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More female bosses in small and medium-sized companies

Women often have better career opportunities in smaller firms. Why should this be the case?

Martin Orth, 18.06.2019
Catharina Cramer has been the boss at the Warsteiner brewery since 2006.
Catharina Cramer has been the boss at the Warsteiner brewery since 2006. © dpa

The smaller the company, the better the career opportunities for women – that is the quintessential finding of a recent study into “Women in Leadership” conducted by the business consultancy Ernst & Young (EY).

How many women are in top management?

Though it still cannot be taken for granted that German executive boards will include women, the number of top managers is growing: as of 1 January 2019, a total of 61 women had a seat on the boards of the 160 companies listed on the DAX , MDAX and SDAX indices. That is eleven more women than in 2018, at least. The proportion of women sitting on the management boards of companies listed on the DAX is 15 percent, while the figure for MDAX firms is only eight percent and for SDAX firms a mere five percent. By contrast, 17 percent of top managers in small and medium-sized enterprises are women, while smaller firms even boast a proportion of 18 percent.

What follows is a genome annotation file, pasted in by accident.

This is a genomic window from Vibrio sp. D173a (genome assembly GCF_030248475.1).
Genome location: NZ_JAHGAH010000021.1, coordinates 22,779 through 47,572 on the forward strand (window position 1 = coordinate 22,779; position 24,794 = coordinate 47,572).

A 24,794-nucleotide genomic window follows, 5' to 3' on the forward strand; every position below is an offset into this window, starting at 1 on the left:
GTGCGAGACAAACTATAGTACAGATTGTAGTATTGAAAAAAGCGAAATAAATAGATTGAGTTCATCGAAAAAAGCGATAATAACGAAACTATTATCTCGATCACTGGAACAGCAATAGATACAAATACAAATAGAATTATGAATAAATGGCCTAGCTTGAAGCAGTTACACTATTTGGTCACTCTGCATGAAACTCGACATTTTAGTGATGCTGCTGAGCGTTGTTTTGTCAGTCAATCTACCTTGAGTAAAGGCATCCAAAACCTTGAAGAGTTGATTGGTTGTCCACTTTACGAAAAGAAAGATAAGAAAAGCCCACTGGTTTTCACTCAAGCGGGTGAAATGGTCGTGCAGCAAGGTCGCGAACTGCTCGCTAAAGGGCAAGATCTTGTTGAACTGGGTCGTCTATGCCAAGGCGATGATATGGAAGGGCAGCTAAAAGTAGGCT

What do smaller companies do better?

Smaller firms are more creative when it comes to recruiting highly-qualified staff, believes EY partner Elfriede Eckl. “What is more, many companies of this size are run by families – where wives, daughters and granddaughters are groomed for positions of responsibility right from the word go.”

What obstacles do women face in management?

“There are many different causes”, says Elfriede Eckl from EY, explaining that one of the main obstacles is the need to reconcile family and working life. She adds that many companies do not do enough to promote women, and that: “There are too few female role models.”

Who has made it to the top, and who are the role models?

The most prominent example of a female CEO at a large company is Angela Titzrath, who has run the exchange-listed Hamburger Hafen und Logistik AG (HHLA) since 2017. Probably the best-known woman in a medium-sized firm is Catharina Cramer, who is the boss at the Warsteiner brewery. She took over from her father in 2006.



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